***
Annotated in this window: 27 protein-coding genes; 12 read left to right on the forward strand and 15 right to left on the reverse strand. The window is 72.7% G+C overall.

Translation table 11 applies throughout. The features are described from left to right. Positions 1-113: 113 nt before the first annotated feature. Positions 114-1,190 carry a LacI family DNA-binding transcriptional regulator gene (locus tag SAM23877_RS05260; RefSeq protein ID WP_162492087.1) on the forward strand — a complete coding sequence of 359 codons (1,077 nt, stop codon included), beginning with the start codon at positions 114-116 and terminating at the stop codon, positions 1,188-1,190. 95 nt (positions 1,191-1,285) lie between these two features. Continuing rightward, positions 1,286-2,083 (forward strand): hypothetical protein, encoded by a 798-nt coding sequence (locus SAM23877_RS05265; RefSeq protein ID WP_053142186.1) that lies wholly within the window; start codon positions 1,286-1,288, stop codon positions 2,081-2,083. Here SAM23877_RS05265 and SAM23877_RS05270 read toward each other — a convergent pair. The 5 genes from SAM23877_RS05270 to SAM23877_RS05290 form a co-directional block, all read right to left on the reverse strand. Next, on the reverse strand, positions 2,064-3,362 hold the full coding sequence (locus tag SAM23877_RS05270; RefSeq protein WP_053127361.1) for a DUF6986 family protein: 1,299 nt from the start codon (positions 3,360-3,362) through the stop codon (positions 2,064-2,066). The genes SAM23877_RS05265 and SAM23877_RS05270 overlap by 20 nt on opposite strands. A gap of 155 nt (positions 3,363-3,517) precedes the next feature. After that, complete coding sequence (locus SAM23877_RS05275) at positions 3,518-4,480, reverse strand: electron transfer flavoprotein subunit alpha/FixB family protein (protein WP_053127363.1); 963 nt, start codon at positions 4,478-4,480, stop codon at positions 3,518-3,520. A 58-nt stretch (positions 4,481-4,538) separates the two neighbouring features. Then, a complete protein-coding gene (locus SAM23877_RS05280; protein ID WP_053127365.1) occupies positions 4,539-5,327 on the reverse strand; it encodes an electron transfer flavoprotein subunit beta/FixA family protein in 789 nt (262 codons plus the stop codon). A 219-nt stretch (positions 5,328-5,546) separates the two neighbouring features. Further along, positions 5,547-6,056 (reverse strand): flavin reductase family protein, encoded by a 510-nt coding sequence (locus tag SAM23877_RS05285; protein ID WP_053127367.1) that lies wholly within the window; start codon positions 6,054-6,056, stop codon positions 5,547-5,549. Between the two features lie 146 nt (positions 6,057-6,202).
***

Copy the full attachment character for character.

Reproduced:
Annotated in this window: 27 protein-coding genes; 12 read left to right on the forward strand and 15 right to left on the reverse strand. The window is 72.7% G+C overall.

Translation table 11 applies throughout. The features are described from left to right. Positions 1-113: 113 nt before the first annotated feature. Positions 114-1,190 carry a LacI family DNA-binding transcriptional regulator gene (locus tag SAM23877_RS05260; RefSeq protein ID WP_162492087.1) on the forward strand — a complete coding sequence of 359 codons (1,077 nt, stop codon included), beginning with the start codon at positions 114-116 and terminating at the stop codon, positions 1,188-1,190. 95 nt (positions 1,191-1,285) lie between these two features. Continuing rightward, positions 1,286-2,083 (forward strand): hypothetical protein, encoded by a 798-nt coding sequence (locus SAM23877_RS05265; RefSeq protein ID WP_053142186.1) that lies wholly within the window; start codon positions 1,286-1,288, stop codon positions 2,081-2,083. Here SAM23877_RS05265 and SAM23877_RS05270 read toward each other — a convergent pair. The 5 genes from SAM23877_RS05270 to SAM23877_RS05290 form a co-directional block, all read right to left on the reverse strand. Next, on the reverse strand, positions 2,064-3,362 hold the full coding sequence (locus tag SAM23877_RS05270; RefSeq protein WP_053127361.1) for a DUF6986 family protein: 1,299 nt from the start codon (positions 3,360-3,362) through the stop codon (positions 2,064-2,066). The genes SAM23877_RS05265 and SAM23877_RS05270 overlap by 20 nt on opposite strands. A gap of 155 nt (positions 3,363-3,517) precedes the next feature. After that, complete coding sequence (locus SAM23877_RS05275) at positions 3,518-4,480, reverse strand: electron transfer flavoprotein subunit alpha/FixB family protein (protein WP_053127363.1); 963 nt, start codon at positions 4,478-4,480, stop codon at positions 3,518-3,520. A 58-nt stretch (positions 4,481-4,538) separates the two neighbouring features. Then, a complete protein-coding gene (locus SAM23877_RS05280; protein ID WP_053127365.1) occupies positions 4,539-5,327 on the reverse strand; it encodes an electron transfer flavoprotein subunit beta/FixA family protein in 789 nt (262 codons plus the stop codon). A 219-nt stretch (positions 5,328-5,546) separates the two neighbouring features. Further along, positions 5,547-6,056 (reverse strand): flavin reductase family protein, encoded by a 510-nt coding sequence (locus tag SAM23877_RS05285; protein ID WP_053127367.1) that lies wholly within the window; start codon positions 6,054-6,056, stop codon positions 5,547-5,549. Between the two features lie 146 nt (positions 6,057-6,202).